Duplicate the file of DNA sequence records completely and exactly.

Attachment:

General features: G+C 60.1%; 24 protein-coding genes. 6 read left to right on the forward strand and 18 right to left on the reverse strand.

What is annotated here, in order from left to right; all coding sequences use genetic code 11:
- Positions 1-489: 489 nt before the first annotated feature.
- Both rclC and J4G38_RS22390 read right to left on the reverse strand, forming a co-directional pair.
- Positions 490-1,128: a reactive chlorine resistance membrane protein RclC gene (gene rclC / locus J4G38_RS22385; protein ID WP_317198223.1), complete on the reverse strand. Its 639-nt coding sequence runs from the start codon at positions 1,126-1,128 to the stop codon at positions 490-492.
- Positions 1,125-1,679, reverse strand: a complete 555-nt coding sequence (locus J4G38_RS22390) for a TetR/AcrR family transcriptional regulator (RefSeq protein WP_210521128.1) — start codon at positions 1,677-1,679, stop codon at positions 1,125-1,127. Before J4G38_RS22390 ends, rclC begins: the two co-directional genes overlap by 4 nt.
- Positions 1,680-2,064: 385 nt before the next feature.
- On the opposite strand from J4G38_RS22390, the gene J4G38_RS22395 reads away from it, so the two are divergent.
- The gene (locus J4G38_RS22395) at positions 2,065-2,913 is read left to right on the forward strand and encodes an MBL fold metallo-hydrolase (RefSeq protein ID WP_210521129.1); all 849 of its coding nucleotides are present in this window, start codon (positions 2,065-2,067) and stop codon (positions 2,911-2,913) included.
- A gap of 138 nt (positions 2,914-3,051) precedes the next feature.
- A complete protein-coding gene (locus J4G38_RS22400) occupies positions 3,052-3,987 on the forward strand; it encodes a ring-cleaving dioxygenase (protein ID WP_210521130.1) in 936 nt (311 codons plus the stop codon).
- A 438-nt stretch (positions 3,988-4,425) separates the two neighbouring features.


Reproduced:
General features: G+C 60.1%; 24 protein-coding genes. 6 read left to right on the forward strand and 18 right to left on the reverse strand.

What is annotated here, in order from left to right; all coding sequences use genetic code 11:
- Positions 1-489: 489 nt before the first annotated feature.
- Both rclC and J4G38_RS22390 read right to left on the reverse strand, forming a co-directional pair.
- Positions 490-1,128: a reactive chlorine resistance membrane protein RclC gene (gene rclC / locus J4G38_RS22385; protein ID WP_317198223.1), complete on the reverse strand. Its 639-nt coding sequence runs from the start codon at positions 1,126-1,128 to the stop codon at positions 490-492.
- Positions 1,125-1,679, reverse strand: a complete 555-nt coding sequence (locus J4G38_RS22390) for a TetR/AcrR family transcriptional regulator (RefSeq protein WP_210521128.1) — start codon at positions 1,677-1,679, stop codon at positions 1,125-1,127. Before J4G38_RS22390 ends, rclC begins: the two co-directional genes overlap by 4 nt.
- Positions 1,680-2,064: 385 nt before the next feature.
- On the opposite strand from J4G38_RS22390, the gene J4G38_RS22395 reads away from it, so the two are divergent.
- The gene (locus J4G38_RS22395) at positions 2,065-2,913 is read left to right on the forward strand and encodes an MBL fold metallo-hydrolase (RefSeq protein ID WP_210521129.1); all 849 of its coding nucleotides are present in this window, start codon (positions 2,065-2,067) and stop codon (positions 2,911-2,913) included.
- A gap of 138 nt (positions 2,914-3,051) precedes the next feature.
- A complete protein-coding gene (locus J4G38_RS22400) occupies positions 3,052-3,987 on the forward strand; it encodes a ring-cleaving dioxygenase (protein ID WP_210521130.1) in 936 nt (311 codons plus the stop codon).
- A 438-nt stretch (positions 3,988-4,425) separates the two neighbouring features.